Interesting, too, is the group photograph of President Obama, Hilary Clinton and their retinue of advisers in the situation room watching Bin Laden die via a camera fixed to a soldier’s helmet. It gives some indication of the horror of the moment, if only in Clinton’s look of shock and disbelief as well as in the president’s stern gaze. Why, though, was this image released? Perhaps because it shows no trace of celebration or gloating – “That’s not who we are” – but instead a grim acknowledgment of the horror of what is happening in all its cruel radiance. It is a fascinating document, for what it doesn’t show us as much as what it does. That is the often-overlooked power of great photography: to suggest rather than to shock.

Source.


-/-


It’s no secret that we are a visual culture. The glow of a turned-on television illuminates every house nearly every night. Photo galleries are regularly the best viewed elements of many media sites. Pictures pack power. And politicians know this. That’s why the debate over whether or not to release what has been described as a “gruesome” photo of Osama bin-Laden’s body is so intriguing.

At the moment, the iconic image of the death of bin-Laden is this one:

Taken by White House official photographer Pete Souza, it shows President Obama and much of his national security team receiving an update on the mission that led to bin Laden’s death.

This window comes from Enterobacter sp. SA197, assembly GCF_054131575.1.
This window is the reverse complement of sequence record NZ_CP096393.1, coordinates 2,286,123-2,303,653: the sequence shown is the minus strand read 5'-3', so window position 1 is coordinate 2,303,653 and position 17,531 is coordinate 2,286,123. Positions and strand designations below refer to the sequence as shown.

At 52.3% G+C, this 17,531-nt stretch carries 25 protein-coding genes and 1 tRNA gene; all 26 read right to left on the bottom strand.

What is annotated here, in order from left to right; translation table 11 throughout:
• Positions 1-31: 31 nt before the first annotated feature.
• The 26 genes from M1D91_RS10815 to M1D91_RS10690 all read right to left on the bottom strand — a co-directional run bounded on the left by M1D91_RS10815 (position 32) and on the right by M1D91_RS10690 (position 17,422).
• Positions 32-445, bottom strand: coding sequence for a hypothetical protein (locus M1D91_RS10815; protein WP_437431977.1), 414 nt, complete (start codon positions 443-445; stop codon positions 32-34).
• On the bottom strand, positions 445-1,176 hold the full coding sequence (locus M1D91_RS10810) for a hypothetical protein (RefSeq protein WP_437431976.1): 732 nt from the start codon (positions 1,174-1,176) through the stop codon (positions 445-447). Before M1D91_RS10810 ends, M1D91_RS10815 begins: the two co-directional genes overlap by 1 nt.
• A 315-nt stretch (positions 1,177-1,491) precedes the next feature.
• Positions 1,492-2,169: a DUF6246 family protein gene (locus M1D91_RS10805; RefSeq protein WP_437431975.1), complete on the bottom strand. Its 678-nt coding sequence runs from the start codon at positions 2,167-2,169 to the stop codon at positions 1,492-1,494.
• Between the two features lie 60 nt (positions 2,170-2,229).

The image powerfully portrays the tension and seriousness of purpose of the people gathered in the room. And, while the picture wasn’t taken with politics in mind, the message that it conveys — serious people doing a serious thing — is politically powerful, reinforcing the idea of Obama as a strong and sober leader.

Releasing the photo of bin Laden would wipe the above image out of the American consciousness and replace it with one that is significantly more jarring and potentially divisive.

Source.

Also interesting:

Amazon.com ReviewSince the early days of photography, critics have told us that photos of political violence—of torture, mutilation, and death—are exploitative, deceitful, even pornographic. To look at these images is voyeuristic; to turn away is a gesture of respect.With The Cruel Radiance, Susie Linfield attacks those ideas head-on, arguing passionately that viewing such photographs—and learning to see the people in them—is an ethically and politically necessary act that connects us to our modern history of violence and probes our capacity for cruelty. Contending with critics from Walter Benjamin and Bertolt Brecht to Susan Sontag and the postmoderns—and analyzing photographs from such events as the Holocaust, China’s Cultural Revolution, and recent terrorist acts—Linfield explores the complex connection between photojournalism and the rise of human rights ideals. In the book’s concluding section, she examines the indispensable work of Robert Capa, James Nachtwey, and Gilles Peress, and asks how photography has—and should—respond to the increasingly nihilistic trajectory of modern warfare.A bracing and unsettling book, The Cruel Radiance convincingly demonstrates that if we hope to alleviate political violence, we must first truly understand it—and to do that, we must begin to look.